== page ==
US based tour organizer Bike Tours Direct has just announced they will be adding rides in 10 new countries to their slew of tour offerings in 2012. Originally catering to bicycle tours throughout Europe, Bike Tours Direct will be expanding their riding options to include cycling holidays through destinations such as Jordan, Mexico, South Africa, and Vietnam.

With connections to over 200 different rides in what will now be over 40 countries, Bike Tours Direct represents numerous overseas cycling companies and places riders directly with tours run by local operators. The aim of the local partnerships is to not only keep money within the local communities, but also to provide riders with the most authentic and enjoyable experience possible by placing them in the care of knowledgeable local guides.

Though the company doesn’t plan to lay out it’s new website and offerings until November, examples of tours currently available include an 8-day jaunt through the fjords of Norway, 8 days of biking and boating through the Seychelles, or a 6 day venture across the Carpathian Mountains of the Ukraine. Impossible to quell any sense of wanderlust while perusing their list of offerings, the expanding list of options going into 2012 just gives this author at least 10 more reasons to simply get up and go off the grid for a little while.

[Photo courtesy: gabriel amadeus, Flickr]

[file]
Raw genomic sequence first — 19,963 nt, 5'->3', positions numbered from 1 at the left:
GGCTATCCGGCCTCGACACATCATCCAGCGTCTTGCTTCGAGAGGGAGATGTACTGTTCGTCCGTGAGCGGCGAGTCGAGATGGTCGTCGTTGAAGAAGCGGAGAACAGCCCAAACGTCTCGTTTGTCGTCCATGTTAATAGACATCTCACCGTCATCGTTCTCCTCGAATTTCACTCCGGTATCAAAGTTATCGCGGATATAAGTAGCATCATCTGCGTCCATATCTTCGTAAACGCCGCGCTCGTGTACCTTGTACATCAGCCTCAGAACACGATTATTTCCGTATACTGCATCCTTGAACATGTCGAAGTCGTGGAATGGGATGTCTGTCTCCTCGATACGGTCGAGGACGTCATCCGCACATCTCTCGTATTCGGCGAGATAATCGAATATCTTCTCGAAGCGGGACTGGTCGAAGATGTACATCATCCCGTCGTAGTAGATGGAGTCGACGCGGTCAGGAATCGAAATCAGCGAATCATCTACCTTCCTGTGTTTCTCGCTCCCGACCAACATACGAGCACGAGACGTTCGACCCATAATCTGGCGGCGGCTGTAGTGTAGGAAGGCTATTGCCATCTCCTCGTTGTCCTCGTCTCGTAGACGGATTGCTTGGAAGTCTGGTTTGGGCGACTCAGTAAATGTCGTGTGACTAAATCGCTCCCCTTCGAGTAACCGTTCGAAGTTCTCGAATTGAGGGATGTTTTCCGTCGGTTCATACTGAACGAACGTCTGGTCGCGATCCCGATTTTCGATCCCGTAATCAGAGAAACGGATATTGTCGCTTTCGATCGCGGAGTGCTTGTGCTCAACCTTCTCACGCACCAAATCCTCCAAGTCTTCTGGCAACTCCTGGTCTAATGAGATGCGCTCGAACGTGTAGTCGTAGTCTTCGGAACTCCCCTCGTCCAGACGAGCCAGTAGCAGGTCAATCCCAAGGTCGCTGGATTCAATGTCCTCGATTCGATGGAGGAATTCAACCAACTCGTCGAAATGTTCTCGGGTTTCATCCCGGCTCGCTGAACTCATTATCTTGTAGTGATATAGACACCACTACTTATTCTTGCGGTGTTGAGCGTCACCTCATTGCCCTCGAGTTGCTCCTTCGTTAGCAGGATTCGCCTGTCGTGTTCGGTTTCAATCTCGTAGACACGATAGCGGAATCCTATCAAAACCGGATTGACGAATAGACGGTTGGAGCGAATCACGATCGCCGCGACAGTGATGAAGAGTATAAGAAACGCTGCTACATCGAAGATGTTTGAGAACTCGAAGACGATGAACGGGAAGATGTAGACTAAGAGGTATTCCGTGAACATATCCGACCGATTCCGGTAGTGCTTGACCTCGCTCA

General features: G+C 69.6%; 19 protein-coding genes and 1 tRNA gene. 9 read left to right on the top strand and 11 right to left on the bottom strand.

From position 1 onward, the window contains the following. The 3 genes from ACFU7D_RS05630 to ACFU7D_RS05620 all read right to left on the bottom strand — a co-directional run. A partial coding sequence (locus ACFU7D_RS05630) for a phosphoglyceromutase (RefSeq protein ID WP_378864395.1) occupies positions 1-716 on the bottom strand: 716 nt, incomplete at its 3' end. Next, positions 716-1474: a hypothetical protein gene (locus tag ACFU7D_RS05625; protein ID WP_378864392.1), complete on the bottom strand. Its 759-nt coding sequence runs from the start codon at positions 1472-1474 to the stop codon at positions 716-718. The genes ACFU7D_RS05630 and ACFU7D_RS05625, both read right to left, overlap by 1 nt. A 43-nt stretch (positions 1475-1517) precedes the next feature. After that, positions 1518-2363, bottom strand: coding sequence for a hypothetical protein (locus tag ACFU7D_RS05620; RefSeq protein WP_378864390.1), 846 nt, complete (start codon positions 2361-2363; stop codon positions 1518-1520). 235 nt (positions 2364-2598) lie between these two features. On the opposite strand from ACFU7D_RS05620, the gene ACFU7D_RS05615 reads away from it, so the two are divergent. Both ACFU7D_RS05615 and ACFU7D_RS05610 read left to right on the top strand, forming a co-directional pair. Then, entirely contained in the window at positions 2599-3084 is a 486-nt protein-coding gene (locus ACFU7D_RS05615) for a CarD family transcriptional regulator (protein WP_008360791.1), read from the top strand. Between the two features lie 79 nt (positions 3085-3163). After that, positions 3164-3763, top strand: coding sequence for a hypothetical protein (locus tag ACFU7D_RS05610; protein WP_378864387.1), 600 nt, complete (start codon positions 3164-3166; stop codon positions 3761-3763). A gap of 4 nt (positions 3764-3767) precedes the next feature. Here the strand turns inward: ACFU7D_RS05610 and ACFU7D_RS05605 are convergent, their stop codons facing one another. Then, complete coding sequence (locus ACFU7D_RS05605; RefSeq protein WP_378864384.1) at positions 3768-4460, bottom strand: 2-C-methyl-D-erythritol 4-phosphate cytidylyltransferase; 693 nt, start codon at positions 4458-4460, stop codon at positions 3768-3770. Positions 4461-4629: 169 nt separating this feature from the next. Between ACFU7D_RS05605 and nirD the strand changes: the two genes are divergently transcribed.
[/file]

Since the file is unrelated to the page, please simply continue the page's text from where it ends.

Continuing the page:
Connecticut Beer Trail holds second official “Bikes and Beers” tour in Granby July 31st

connecticut beerFar be it from the People to not abide by the Constitution. On July 31st, Granby is holding its second “Bikes & Beers” tour along the Connecticut Beer Trail (it’s the Constitution State, FYI. Yeah, I didn’t know, either).

Connecticut seems obsessed with food and drink-themed pathways: there’s the new Hot Dog Trail, the Ice cream and Sundae Drive (cute), and the Wine Trail. Why the fixation? Who cares? It’s a cool idea, especially when partnered with pedaling.

Bikes & Beers is a collaboration with Connecticut’s Pedal Power bike shops. Riders will get to enjoy beautiful views along the 17.2-mile loop, as well as some cold ones at the Cambridge House Brew Pub, an award-winning producer of craft beer. It’s just one of 10 craft breweries featured on the Beer Trail, a social media organization dedicated to promoting local breweries, the craft beer community, and related tourism (how cool is that?) statewide.

Better look out, West Coast and Colorado–Connecticut’s craft brewers are gaining on you.

The Connecticut Beer Trail and Pedal Power are planning future rides; click here or go to Pedal Power’s site for updates.

[Photo credit: Flickr user roboppy]

The Right Way to Pour and Taste a Beer

VIA Rail Canada brings back bike trains for summer season

bike trainsTraveling with your two-wheeled best friend just got a whole lot easier. Since 2007, VIA Rail Canada has provided seasonal bike racks on select VIA Rail departures, as part of its mandate to provide more environmentally sustainable, affordable passenger transit. Now, the racks will be available yearound, and increased baggage cars mean that cyclists can connect to even more cycling destinations.

By taking VIA (Canada’s national rail service), you can access thousands of miles of cycling paths running from Toronto, Ottawa, Montréal, Quebec City, London, Windsor, Jonquière, and Senneterre. Popular cycling trips include Quebec’s La Route Verte (2,671 miles), the Greater Niagara Circle Route (86 miles), Ottawa’s Capital Parkway Network (136 miles) and Ontario’s Waterfront Trails (559 miles).

Using the bike trains is easy. Check your buddy at the counter for a small fee; VIA staff do the rest, reuniting you on the platform at your destination. For a full listing of VIA’s Bike Train schedules click here.

[Photo credit: Flickr user cycle.nut66]